If you have coverage for collision and comprehensive (fire, theft, vandalism, hitting an animal) the deductibles on your policy would apply to the vacation rental vehicle. Such coverage is typically as much as 10% of the dwelling policy limit. Therefore, if your dwelling limit is $170,000, your personal property coverage away from home would be $17,000. Again, know your home contents insurance coverage limits on such things as expensive cameras or electronic equipment such as computers! 

Coverage that is not included on a NH, ME and MA auto policy is called "Loss of Use". This would be the amount that the rental car company loses while that vehicle is being repaired due to an accident. Another coverage not included in your auto policy would be theft of your personal property while in the rented car. Some rental car companies offer coverage for this. If you rent a car for business, your private passenger auto policy does not provide any coverage for the rental vehicle. 

Home Contents Insurance

Home Contents insurance coverage is a typical component of all homeowners insurance coverage

. Personal property refers to all tangible goods commonly found inside your residence and owned by you or family members who live with you. Examples of personal property include your clothes, furniture, and appliances. Coverage for automobiles, aircrafts, and other vehicles is typically excluded from home contents insurance. 

Your home insurance coverage will have an overall limit on how much it will pay for all personal property involved in a single claim. The policy, however, will have separate limits on such items as computers, antiques, silverware, cash, firearms, works of art, furs, and so forth. 

For example, if you have a diamond ring valued at $10,000, the policy might have a limit that only covers $2,500 total. If you have items that fall in this category, discuss the value with us in order get advice on how to insure these items separately. It may be necessary to add a home insurance rider to your policy to cover your expensive items. The valuable items rider will raise the basic policy limits on these items to an amount declared after an appraisal of each item or collection confirms the value. This coverage also removes some loss exclusions, so if the diamond in that same diamond ring is lost (not stolen) it would be covered.

Insurance for Items Stolen from Outside the Home

Most homeowners do not know that their home and contents insurance coverage usually includes loss or damage to personal property while you are traveling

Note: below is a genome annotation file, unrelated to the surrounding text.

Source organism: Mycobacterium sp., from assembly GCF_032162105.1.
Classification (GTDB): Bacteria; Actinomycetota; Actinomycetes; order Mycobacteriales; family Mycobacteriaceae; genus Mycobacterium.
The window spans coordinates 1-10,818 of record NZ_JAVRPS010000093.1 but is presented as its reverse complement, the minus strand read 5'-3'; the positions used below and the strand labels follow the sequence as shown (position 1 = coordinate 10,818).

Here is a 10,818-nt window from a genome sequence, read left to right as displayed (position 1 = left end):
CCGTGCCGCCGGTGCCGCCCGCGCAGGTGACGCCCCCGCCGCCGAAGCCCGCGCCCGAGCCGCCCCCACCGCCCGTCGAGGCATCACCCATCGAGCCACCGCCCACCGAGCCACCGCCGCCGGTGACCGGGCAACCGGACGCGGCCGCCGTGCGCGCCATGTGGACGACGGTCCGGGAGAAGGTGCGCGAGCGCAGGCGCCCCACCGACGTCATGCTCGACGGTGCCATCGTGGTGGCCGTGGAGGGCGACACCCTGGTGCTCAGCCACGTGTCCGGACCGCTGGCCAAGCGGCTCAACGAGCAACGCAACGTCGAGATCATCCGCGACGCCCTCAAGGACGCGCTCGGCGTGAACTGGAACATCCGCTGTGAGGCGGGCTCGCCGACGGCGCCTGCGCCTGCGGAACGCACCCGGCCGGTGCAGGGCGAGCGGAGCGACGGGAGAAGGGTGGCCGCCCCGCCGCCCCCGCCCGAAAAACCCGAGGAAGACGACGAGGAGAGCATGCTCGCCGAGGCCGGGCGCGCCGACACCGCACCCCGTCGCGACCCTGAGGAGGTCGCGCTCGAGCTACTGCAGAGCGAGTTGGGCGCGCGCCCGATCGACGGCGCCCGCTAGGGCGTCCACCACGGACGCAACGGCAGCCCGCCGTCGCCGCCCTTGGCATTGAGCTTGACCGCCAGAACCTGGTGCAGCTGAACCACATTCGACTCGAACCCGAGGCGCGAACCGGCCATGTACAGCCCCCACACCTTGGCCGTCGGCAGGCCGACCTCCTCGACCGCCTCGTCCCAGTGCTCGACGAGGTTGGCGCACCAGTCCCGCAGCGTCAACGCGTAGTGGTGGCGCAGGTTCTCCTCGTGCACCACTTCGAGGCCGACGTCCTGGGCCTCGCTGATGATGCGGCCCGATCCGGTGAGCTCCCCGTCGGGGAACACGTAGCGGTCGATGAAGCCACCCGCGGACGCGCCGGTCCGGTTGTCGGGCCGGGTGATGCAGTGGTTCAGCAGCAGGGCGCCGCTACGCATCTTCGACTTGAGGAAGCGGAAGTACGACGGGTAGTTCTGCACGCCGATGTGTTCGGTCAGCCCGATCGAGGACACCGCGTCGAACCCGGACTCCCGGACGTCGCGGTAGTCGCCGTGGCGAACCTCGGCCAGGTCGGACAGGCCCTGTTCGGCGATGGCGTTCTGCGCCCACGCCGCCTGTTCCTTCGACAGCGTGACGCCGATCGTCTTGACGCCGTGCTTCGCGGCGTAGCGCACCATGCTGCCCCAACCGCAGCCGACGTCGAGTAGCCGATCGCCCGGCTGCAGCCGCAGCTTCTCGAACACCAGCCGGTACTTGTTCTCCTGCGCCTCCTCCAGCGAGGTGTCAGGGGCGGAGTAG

. If your personal property was stolen while staying at a hotel, or while you are in transit then you may have coverage. If you lose your suitcase during travel, the items in your suitcase would be covered under your homeowner's policy, subject to the deductible on your home owner policy. 

Such coverage is typically as much as 10% of the dwelling policy limit. Therefore, if your dwelling limit is $170,000, your personal property coverage away from home would be $17,000. Again, know your home contents insurance coverage limits on such things as expensive cameras or electronic equipment such as computers!

List Your Home Contents for Insurance

It is important to make a list of all your home's content. This might seem like a daunting task, but you will be so glad you did in the event of a loss. When you file a home insurance claim, you will need to show proof that you owned the items you claim. It is hard to imagine that anyone can remember every tool in their garage or how many pairs of socks they have, so you need to make a detailed inventory complete with receipts and photos of high dollar items. An inventory list for an insurance claim can get very detailed! Take your time, do it right, and make sure your items are protected 

TIP: Inventory your entire home's content to ensure you have a proper record of items lost or damaged. Scan receipts and take pictures of high dollar items and store them on a CD. This will be invaluable in the event of a homeowners insurance claim. 

There are a few things you can do to make the inventory process easier:

  • Use a home video camera
  • Keep your home inventory list stored outside your home, and avoid losing it with the rest of your possessions